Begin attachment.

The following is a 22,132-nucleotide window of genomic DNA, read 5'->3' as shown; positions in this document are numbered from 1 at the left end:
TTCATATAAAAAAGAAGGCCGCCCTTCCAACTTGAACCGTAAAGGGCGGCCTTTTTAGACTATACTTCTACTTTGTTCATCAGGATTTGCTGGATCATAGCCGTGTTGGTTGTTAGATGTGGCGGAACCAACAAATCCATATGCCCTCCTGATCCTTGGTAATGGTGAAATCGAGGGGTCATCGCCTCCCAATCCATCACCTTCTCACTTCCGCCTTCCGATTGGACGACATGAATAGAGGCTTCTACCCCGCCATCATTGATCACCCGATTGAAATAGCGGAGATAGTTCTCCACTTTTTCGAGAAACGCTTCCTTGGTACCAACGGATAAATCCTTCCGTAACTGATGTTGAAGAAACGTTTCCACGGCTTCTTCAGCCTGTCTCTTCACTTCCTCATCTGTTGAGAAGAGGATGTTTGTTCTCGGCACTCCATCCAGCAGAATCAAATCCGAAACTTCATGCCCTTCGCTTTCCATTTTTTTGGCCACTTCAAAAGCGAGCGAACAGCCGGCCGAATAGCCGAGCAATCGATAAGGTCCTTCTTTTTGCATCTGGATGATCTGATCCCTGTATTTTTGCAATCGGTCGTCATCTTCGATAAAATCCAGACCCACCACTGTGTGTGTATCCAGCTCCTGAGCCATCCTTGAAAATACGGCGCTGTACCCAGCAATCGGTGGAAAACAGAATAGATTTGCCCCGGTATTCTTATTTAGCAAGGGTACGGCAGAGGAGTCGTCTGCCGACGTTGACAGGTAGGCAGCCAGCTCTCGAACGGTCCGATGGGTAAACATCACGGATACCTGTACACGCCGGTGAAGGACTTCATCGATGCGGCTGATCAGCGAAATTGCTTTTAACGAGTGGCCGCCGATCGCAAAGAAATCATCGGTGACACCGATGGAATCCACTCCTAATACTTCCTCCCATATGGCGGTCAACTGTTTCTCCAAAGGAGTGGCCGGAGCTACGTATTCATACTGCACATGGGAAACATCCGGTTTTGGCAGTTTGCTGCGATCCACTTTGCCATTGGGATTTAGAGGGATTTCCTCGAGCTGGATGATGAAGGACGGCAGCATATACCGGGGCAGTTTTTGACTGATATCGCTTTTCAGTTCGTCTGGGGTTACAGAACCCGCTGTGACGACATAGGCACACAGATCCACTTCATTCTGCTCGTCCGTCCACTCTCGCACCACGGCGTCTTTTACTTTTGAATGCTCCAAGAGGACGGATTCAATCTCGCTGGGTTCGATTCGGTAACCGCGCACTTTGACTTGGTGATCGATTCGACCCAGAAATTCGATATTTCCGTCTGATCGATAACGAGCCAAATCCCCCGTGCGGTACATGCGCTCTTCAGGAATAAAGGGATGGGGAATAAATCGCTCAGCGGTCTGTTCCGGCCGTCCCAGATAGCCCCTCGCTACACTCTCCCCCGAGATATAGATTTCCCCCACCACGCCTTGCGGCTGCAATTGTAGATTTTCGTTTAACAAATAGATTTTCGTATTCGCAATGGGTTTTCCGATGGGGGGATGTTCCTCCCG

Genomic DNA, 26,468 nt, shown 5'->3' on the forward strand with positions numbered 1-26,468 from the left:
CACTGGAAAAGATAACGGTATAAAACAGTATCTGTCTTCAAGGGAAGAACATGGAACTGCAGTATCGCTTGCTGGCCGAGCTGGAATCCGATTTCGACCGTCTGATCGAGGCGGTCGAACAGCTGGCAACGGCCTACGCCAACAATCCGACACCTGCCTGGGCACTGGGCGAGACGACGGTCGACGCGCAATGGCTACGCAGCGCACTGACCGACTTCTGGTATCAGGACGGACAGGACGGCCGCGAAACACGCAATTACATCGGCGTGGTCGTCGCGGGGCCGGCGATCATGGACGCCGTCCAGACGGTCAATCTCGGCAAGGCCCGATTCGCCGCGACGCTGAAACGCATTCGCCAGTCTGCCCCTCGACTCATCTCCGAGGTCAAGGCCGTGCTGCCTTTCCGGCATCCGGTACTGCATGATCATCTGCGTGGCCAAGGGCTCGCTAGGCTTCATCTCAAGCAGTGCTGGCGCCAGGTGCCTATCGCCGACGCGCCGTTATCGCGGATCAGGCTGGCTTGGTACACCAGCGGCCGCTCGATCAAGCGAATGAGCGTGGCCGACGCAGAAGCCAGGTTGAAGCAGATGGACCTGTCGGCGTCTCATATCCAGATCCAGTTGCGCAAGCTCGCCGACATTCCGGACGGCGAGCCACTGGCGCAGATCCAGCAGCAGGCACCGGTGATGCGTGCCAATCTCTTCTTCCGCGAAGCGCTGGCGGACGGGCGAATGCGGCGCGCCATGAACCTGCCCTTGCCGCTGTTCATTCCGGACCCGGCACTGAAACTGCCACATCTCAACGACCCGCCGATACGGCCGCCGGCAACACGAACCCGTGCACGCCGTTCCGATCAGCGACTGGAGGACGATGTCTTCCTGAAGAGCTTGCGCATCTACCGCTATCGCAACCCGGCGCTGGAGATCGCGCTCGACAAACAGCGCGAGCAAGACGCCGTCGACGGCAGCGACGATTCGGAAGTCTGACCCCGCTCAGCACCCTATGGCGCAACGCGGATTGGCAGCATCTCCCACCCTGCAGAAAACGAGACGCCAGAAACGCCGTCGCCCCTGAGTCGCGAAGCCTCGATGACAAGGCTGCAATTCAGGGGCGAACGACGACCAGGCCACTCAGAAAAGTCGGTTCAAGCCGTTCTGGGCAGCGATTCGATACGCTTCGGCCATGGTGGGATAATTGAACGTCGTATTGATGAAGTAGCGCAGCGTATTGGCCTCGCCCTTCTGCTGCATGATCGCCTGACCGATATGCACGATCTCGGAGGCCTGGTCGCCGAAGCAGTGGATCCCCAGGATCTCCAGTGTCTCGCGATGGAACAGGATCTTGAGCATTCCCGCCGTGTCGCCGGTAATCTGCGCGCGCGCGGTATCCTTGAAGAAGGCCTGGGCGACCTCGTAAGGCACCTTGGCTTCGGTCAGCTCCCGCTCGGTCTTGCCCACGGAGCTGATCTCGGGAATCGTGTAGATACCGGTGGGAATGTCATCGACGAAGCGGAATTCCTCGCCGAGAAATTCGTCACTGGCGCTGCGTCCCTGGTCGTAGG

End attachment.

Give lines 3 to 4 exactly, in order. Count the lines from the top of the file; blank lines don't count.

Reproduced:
Genomic DNA, 26,468 nt, shown 5'->3' on the forward strand with positions numbered 1-26,468 from the left:
CACTGGAAAAGATAACGGTATAAAACAGTATCTGTCTTCAAGGGAAGAACATGGAACTGCAGTATCGCTTGCTGGCCGAGCTGGAATCCGATTTCGACCGTCTGATCGAGGCGGTCGAACAGCTGGCAACGGCCTACGCCAACAATCCGACACCTGCCTGGGCACTGGGCGAGACGACGGTCGACGCGCAATGGCTACGCAGCGCACTGACCGACTTCTGGTATCAGGACGGACAGGACGGCCGCGAAACACGCAATTACATCGGCGTGGTCGTCGCGGGGCCGGCGATCATGGACGCCGTCCAGACGGTCAATCTCGGCAAGGCCCGATTCGCCGCGACGCTGAAACGCATTCGCCAGTCTGCCCCTCGACTCATCTCCGAGGTCAAGGCCGTGCTGCCTTTCCGGCATCCGGTACTGCATGATCATCTGCGTGGCCAAGGGCTCGCTAGGCTTCATCTCAAGCAGTGCTGGCGCCAGGTGCCTATCGCCGACGCGCCGTTATCGCGGATCAGGCTGGCTTGGTACACCAGCGGCCGCTCGATCAAGCGAATGAGCGTGGCCGACGCAGAAGCCAGGTTGAAGCAGATGGACCTGTCGGCGTCTCATATCCAGATCCAGTTGCGCAAGCTCGCCGACATTCCGGACGGCGAGCCACTGGCGCAGATCCAGCAGCAGGCACCGGTGATGCGTGCCAATCTCTTCTTCCGCGAAGCGCTGGCGGACGGGCGAATGCGGCGCGCCATGAACCTGCCCTTGCCGCTGTTCATTCCGGACCCGGCACTGAAACTGCCACATCTCAACGACCCGCCGATACGGCCGCCGGCAACACGAACCCGTGCACGCCGTTCCGATCAGCGACTGGAGGACGATGTCTTCCTGAAGAGCTTGCGCATCTACCGCTATCGCAACCCGGCGCTGGAGATCGCGCTCGACAAACAGCGCGAGCAAGACGCCGTCGACGGCAGCGACGATTCGGAAGTCTGACCCCGCTCAGCACCCTATGGCGCAACGCGGATTGGCAGCATCTCCCACCCTGCAGAAAACGAGACGCCAGAAACGCCGTCGCCCCTGAGTCGCGAAGCCTCGATGACAAGGCTGCAATTCAGGGGCGAACGACGACCAGGCCACTCAGAAAAGTCGGTTCAAGCCGTTCTGGGCAGCGATTCGATACGCTTCGGCCATGGTGGGATAATTGAACGTCGTATTGATGAAGTAGCGCAGCGTATTGGCCTCGCCCTTCTGCTGCATGATCGCCTGACCGATATGCACGATCTCGGAGGCCTGGTCGCCGAAGCAGTGGATCCCCAGGATCTCCAGTGTCTCGCGATGGAACAGGATCTTGAGCATTCCCGCCGTGTCGCCGGTAATCTGCGCGCGCGCGGTATCCTTGAAGAAGGCCTGGGCGACCTCGTAAGGCACCTTGGCTTCGGTCAGCTCCCGCTCGGTCTTGCCCACGGAGCTGATCTCGGGAATCGTGTAGATACCGGTGGGAATGTCATCGACGAAGCGGAATTCCTCGCCGAGAAATTCGTCACTGGCGCTGCGTCCCTGGTCGTAGG